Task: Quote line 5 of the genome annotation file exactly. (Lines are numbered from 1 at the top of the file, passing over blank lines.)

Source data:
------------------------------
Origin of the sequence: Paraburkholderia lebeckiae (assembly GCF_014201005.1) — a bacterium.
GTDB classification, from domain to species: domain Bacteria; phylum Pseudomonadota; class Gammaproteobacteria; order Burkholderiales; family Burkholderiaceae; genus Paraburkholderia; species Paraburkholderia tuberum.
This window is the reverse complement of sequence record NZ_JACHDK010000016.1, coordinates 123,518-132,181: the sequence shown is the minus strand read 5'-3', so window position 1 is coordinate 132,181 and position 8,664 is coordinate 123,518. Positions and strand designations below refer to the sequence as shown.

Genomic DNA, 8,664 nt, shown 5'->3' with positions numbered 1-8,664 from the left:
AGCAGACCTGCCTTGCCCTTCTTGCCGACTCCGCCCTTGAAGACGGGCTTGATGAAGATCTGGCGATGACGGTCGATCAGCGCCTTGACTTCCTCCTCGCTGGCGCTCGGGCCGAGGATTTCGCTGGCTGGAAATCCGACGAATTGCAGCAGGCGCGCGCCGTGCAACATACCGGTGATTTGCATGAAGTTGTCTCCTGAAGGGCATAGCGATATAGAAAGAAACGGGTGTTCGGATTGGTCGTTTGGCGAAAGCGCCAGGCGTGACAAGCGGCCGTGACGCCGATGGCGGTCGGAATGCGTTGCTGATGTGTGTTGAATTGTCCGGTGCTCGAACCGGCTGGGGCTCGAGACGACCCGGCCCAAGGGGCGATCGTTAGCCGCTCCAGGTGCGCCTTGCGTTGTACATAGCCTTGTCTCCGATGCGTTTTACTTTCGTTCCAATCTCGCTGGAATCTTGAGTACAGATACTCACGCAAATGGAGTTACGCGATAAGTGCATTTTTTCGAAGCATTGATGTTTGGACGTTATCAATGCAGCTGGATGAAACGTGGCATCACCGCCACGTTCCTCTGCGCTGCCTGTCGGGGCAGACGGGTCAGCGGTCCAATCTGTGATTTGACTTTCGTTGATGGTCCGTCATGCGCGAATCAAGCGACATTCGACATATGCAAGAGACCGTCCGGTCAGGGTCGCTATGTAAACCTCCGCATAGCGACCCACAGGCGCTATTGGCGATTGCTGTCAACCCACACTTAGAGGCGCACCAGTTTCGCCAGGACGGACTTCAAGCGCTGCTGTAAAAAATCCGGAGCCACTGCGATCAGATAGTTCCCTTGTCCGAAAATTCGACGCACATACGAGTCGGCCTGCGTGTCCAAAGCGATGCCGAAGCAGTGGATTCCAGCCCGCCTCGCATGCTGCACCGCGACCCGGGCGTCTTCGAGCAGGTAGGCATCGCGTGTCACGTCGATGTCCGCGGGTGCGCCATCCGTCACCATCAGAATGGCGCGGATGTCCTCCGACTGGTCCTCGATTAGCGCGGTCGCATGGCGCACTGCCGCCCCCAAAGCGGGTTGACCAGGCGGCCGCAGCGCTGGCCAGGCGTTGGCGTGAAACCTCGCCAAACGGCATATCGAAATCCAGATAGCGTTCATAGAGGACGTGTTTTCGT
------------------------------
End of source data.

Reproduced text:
AGCAGACCTGCCTTGCCCTTCTTGCCGACTCCGCCCTTGAAGACGGGCTTGATGAAGATCTGGCGATGACGGTCGATCAGCGCCTTGACTTCCTCCTCGCTGGCGCTCGGGCCGAGGATTTCGCTGGCTGGAAATCCGACGAATTGCAGCAGGCGCGCGCCGTGCAACATACCGGTGATTTGCATGAAGTTGTCTCCTGAAGGGCATAGCGATATAGAAAGAAACGGGTGTTCGGATTGGTCGTTTGGCGAAAGCGCCAGGCGTGACAAGCGGCCGTGACGCCGATGGCGGTCGGAATGCGTTGCTGATGTGTGTTGAATTGTCCGGTGCTCGAACCGGCTGGGGCTCGAGACGACCCGGCCCAAGGGGCGATCGTTAGCCGCTCCAGGTGCGCCTTGCGTTGTACATAGCCTTGTCTCCGATGCGTTTTACTTTCGTTCCAATCTCGCTGGAATCTTGAGTACAGATACTCACGCAAATGGAGTTACGCGATAAGTGCATTTTTTCGAAGCATTGATGTTTGGACGTTATCAATGCAGCTGGATGAAACGTGGCATCACCGCCACGTTCCTCTGCGCTGCCTGTCGGGGCAGACGGGTCAGCGGTCCAATCTGTGATTTGACTTTCGTTGATGGTCCGTCATGCGCGAATCAAGCGACATTCGACATATGCAAGAGACCGTCCGGTCAGGGTCGCTATGTAAACCTCCGCATAGCGACCCACAGGCGCTATTGGCGATTGCTGTCAACCCACACTTAGAGGCGCACCAGTTTCGCCAGGACGGACTTCAAGCGCTGCTGTAAAAAATCCGGAGCCACTGCGATCAGATAGTTCCCTTGTCCGAAAATTCGACGCACATACGAGTCGGCCTGCGTGTCCAAAGCGATGCCGAAGCAGTGGATTCCAGCCCGCCTCGCATGCTGCACCGCGACCCGGGCGTCTTCGAGCAGGTAGGCATCGCGTGTCACGTCGATGTCCGCGGGTGCGCCATCCGTCACCATCAGAATGGCGCGGATGTCCTCCGACTGGTCCTCGATTAGCGCGGTCGCATGGCGCACTGCCGCCCCCAAAGCGGGTTGACCAGGCGGCCGCAGCGCTGGCCAGGCGTTGGCGTGAAACCTCGCCAAACGGCATATCGAAATCCAGATAGCGTTCATAGAGGACGTGTTTTCGT